Gus was lethargic and vomiting when initially examined by emergency vets, who also found he was acutely anaemic and had an abnormally low red blood cell count, fluid in his abdomen and an enlarged spleen.
He was stabilised and referred to us for further investigation of his unusual clinical signs.
Our hospital manager, Luke Frewin, said a multidisciplinary approach was needed to find out why Gus was so ill.
“Our internal medicine consultant Sivert Nerhagen worked with our imaging specialist Ian Jones to try to untangle the case of Gus’ lost red blood cells and his enlarged spleen. Blood tests revealed Gus was still producing red cells, but losing them at a steady rate, while x-rays and an ultrasound scan confirmed his spleen was enlarged and that there was a small volume of fluid in his abdomen. A sample of that fluid contained red blood cells and neutrophils, suggesting inflammation, but there was not enough fluid present to suggest this was the cause of his dramatic anaemia.”
‘Race against time’
This was becoming a race against time as Gus’ red blood cell count was continuing to decrease rapidly and his body was clearly struggling to cope. He was extremely sluggish, and both his breathing and heart rates increased worryingly.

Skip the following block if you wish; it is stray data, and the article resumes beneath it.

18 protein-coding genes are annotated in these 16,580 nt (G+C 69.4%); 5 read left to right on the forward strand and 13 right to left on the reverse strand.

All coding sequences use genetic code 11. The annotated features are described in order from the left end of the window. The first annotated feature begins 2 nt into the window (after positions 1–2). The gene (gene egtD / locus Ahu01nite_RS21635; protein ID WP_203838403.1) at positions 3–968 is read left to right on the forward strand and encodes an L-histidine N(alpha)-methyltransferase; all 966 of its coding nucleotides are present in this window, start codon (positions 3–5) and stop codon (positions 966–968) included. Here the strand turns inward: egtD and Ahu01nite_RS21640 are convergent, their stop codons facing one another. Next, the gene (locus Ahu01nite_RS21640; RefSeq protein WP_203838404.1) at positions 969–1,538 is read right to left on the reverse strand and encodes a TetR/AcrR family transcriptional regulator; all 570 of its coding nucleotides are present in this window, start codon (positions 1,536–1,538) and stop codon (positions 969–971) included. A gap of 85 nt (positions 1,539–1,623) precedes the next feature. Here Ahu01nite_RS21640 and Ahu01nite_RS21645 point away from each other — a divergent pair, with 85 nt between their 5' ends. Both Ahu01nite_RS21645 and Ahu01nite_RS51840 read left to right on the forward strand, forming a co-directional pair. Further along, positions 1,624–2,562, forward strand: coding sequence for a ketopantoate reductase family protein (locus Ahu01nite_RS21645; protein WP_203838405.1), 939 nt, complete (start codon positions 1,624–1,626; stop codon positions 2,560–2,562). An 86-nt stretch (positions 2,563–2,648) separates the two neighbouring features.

He was so poorly we needed to give him a blood transfusion and, at first, he responded well, but by the next morning his red blood cell levels had begun to drop again. His spleen had also become palpably larger, so Dr Ian Jones performed a second ultrasound, and this time the spleen appeared darker in appearance and was in an unusual position. He then examined the blood flow through the splenic vessels and identified an obstruction that was preventing blood flowing out of the spleen, meaning the spleen needed to be removed.
Dr Janet McClaren, our head of surgery, took on the case and then discovered the cause of the problems when Gus underwent surgery.
Dr McClaren said: “An exploratory laparotomy on Gus found his spleen had become partially twisted around its own blood vessels, strangling the blood flow. I removed the spleen to prevent any more of Gus’ blood becoming trapped and the surgery was very successful.
“Gus recovered well. His red blood cell levels were monitored closely after surgery and did not drop, and he was soon back to his happy, sociable self.”
Adding such cases were uncommon in small dogs, Dr McClaren said: “Splenic torsions can occur spontaneously in large, deep-chested dogs such as German shepherd dogs and great Danes, but have only rarely been reported in smaller-breed dogs.”